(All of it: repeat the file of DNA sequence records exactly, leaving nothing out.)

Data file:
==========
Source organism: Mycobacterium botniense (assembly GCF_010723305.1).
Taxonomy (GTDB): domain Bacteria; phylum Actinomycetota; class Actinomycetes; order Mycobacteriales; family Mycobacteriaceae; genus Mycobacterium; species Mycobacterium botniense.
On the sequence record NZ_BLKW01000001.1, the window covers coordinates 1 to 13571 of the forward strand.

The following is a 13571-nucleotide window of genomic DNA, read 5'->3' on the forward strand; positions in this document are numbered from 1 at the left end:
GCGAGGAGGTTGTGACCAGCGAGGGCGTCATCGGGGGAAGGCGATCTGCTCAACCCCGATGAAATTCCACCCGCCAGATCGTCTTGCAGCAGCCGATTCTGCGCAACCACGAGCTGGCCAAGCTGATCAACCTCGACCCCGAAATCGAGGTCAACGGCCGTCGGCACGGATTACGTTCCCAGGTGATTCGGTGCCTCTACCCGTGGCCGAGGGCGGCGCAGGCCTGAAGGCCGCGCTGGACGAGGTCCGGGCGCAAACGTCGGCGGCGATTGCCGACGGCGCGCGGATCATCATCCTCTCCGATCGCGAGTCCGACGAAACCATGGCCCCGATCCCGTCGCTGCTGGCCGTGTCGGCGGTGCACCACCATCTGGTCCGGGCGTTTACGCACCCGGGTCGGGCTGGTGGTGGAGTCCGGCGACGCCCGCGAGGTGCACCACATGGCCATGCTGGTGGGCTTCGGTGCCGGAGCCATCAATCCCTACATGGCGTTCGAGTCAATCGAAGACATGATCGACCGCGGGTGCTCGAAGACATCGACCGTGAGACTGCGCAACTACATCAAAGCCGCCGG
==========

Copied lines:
Source organism: Mycobacterium botniense (assembly GCF_010723305.1).
Taxonomy (GTDB): domain Bacteria; phylum Actinomycetota; class Actinomycetes; order Mycobacteriales; family Mycobacteriaceae; genus Mycobacterium; species Mycobacterium botniense.
On the sequence record NZ_BLKW01000001.1, the window covers coordinates 1 to 13571 of the forward strand.

The following is a 13571-nucleotide window of genomic DNA, read 5'->3' on the forward strand; positions in this document are numbered from 1 at the left end:
GCGAGGAGGTTGTGACCAGCGAGGGCGTCATCGGGGGAAGGCGATCTGCTCAACCCCGATGAAATTCCACCCGCCAGATCGTCTTGCAGCAGCCGATTCTGCGCAACCACGAGCTGGCCAAGCTGATCAACCTCGACCCCGAAATCGAGGTCAACGGCCGTCGGCACGGATTACGTTCCCAGGTGATTCGGTGCCTCTACCCGTGGCCGAGGGCGGCGCAGGCCTGAAGGCCGCGCTGGACGAGGTCCGGGCGCAAACGTCGGCGGCGATTGCCGACGGCGCGCGGATCATCATCCTCTCCGATCGCGAGTCCGACGAAACCATGGCCCCGATCCCGTCGCTGCTGGCCGTGTCGGCGGTGCACCACCATCTGGTCCGGGCGTTTACGCACCCGGGTCGGGCTGGTGGTGGAGTCCGGCGACGCCCGCGAGGTGCACCACATGGCCATGCTGGTGGGCTTCGGTGCCGGAGCCATCAATCCCTACATGGCGTTCGAGTCAATCGAAGACATGATCGACCGCGGGTGCTCGAAGACATCGACCGTGAGACTGCGCAACTACATCAAAGCCGCCGG